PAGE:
This business of introducing a rated range between owners and the real capacity of the battery just introduces confusion and uncertainty regarding the time evolution of battery capacity. I suppose it does provide Tesla with some wiggle room, but I'm not sure I want them to have that. I'd prefer that we mutually agree on what the best interpretation of battery state is at any given time, without questions about software that implements a range calculation.
    FWIW...
     
  11. scaesare

    scaesare Active Member

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    Wow... your terrain/conditions must be really working against you. During warm weather I've taken several road-trips here in the mid-Atlantic region and managed overall averages in the 270-280's while driving 70+ on highways...
     
  12. FlasherZ

    FlasherZ Sig Model S + Sig Model X + Model 3 Resv

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    I have the same problem. I live in a rural area, about 2 miles from the state highway, and it's hilly with turns. The first 2 miles and the last two miles always come out @ 400-500 Wh/mi, unless you're driving < 40 mph and trying to baby it. The small villages spaced out on the 55 mph two-lane create the need to accelerate for about 3-4 miles then slow back down to 30-35 mph for a mile or so.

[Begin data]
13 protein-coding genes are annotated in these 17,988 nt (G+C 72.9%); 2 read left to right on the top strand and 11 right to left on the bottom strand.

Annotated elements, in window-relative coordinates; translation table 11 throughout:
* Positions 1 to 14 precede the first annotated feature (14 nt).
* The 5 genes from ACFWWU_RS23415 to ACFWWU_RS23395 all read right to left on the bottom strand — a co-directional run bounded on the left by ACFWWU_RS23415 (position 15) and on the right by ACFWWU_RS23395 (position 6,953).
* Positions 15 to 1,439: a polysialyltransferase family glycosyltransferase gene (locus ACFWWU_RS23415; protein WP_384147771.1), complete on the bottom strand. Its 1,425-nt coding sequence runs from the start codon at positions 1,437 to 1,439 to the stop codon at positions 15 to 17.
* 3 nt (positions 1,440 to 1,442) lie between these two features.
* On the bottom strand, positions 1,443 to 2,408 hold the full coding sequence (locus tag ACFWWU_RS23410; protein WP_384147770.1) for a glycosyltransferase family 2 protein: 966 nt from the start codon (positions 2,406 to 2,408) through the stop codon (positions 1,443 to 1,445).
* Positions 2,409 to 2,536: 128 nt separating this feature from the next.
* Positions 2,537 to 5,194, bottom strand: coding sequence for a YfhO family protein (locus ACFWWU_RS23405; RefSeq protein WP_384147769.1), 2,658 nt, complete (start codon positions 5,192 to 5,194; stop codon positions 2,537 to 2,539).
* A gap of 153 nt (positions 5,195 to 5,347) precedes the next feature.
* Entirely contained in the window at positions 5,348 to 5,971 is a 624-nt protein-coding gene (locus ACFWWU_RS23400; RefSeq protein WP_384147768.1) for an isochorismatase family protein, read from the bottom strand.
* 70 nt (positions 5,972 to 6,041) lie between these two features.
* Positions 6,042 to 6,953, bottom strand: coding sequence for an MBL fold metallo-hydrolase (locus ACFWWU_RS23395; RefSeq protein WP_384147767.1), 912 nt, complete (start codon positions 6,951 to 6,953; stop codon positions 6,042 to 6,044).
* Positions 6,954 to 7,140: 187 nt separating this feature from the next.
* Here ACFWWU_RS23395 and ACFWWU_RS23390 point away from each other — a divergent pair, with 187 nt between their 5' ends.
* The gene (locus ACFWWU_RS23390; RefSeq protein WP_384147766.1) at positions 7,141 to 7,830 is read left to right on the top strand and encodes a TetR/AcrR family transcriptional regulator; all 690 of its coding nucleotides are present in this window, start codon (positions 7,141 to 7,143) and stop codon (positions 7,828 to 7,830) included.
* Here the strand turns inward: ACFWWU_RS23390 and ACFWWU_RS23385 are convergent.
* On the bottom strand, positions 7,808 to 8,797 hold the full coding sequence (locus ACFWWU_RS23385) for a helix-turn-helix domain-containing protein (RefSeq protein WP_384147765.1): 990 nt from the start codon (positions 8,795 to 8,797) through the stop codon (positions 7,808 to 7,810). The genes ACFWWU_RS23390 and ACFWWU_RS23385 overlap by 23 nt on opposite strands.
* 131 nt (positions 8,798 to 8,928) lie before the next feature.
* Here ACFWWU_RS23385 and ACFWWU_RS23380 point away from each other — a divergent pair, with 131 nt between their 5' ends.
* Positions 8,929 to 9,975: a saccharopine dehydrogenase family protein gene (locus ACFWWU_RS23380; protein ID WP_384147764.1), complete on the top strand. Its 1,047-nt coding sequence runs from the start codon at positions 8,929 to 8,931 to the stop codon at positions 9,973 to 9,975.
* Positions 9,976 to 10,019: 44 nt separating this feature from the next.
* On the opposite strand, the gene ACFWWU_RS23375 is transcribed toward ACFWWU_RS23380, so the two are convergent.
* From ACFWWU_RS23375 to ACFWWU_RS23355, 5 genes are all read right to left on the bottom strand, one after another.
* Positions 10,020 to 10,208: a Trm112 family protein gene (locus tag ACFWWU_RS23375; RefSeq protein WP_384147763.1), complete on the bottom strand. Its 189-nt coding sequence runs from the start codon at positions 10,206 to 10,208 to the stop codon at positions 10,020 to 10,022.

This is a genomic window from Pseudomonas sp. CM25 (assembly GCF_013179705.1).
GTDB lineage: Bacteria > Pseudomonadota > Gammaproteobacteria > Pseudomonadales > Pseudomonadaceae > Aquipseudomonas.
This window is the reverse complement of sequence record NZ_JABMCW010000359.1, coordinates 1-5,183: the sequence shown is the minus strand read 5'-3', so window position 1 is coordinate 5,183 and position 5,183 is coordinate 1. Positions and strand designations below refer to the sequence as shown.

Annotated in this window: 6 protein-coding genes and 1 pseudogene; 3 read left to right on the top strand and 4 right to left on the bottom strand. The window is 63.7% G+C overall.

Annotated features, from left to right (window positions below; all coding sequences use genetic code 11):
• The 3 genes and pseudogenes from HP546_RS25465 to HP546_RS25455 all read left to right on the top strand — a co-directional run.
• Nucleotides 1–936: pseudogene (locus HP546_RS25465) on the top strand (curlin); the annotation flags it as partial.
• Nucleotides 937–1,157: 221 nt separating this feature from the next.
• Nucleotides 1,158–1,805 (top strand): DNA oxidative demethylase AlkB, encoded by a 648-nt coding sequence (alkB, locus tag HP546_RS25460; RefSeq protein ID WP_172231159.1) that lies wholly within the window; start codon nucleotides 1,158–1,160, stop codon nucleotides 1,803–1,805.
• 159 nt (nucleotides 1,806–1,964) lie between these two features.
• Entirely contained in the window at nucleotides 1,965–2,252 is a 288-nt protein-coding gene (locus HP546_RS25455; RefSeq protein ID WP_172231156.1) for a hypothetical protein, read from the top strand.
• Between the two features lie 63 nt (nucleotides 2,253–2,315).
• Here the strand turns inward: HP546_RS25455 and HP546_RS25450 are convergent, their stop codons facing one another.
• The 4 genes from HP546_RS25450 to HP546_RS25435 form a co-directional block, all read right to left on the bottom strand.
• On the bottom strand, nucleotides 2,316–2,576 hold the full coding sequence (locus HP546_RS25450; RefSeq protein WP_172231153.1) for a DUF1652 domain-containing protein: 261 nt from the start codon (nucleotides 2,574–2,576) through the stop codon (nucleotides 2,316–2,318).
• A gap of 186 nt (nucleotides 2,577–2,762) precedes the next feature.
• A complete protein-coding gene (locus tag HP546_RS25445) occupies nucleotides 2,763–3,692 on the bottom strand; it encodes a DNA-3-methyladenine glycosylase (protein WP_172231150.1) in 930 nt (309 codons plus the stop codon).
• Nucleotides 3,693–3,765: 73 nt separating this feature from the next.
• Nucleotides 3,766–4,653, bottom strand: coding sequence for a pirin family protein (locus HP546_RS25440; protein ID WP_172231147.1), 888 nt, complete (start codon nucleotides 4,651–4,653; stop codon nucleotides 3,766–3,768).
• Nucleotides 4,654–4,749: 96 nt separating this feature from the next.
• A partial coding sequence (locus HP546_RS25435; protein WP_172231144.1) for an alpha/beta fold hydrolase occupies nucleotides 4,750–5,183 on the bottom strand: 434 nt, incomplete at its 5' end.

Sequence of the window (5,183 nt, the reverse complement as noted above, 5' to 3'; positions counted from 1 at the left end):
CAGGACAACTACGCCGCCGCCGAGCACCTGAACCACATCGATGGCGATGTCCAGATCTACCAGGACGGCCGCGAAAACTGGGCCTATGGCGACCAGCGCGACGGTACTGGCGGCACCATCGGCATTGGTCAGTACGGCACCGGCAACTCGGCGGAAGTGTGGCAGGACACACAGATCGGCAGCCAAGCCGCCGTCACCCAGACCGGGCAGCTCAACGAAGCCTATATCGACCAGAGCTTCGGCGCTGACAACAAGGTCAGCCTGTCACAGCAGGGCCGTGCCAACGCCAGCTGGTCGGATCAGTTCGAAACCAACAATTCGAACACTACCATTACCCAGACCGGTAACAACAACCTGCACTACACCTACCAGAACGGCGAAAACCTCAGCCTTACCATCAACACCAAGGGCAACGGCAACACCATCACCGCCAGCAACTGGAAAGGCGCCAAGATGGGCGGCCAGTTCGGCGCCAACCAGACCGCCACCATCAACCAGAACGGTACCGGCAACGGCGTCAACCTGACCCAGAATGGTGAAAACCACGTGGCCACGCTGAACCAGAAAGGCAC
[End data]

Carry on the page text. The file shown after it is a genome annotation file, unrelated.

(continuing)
I can generally make a long trip turn into ~280-300 Wh/mi, but the short 15-30 mile trips always come in at ~350ish.

    EDIT: I'm happy to see there is knowledge of what is happening. This affected the people who charged to 90% too, although it was very minor (recovering maybe 1-2 mile when a trip allows for recalibrating). Anything we can do to get the estimates better!
     
  13. yobigd20

    yobigd20 Well-Known Member

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    gee, this is the exact same thing I've said time and time again on those many threads. I guess because I'm not a "Tesla executive", nobody believes what I was saying as true. Now you have your official answer which is the exact reiteration of everything I've said. Thank you.
     
  14. Kraken

    Kraken Member

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    The typical way to doing this is a percentage of battery (think about how your cell phone shows that). We've seen images suggesting that they might do that in the future, but they were trying to give us something more practical.
     
  15. bonnie

    bonnie Oil is for sissies.

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    I don't think it's personal. I think people were looking for an answer from someone within Tesla who could speak from fact, rather than speculation (no matter how reasonable the speculation seemed).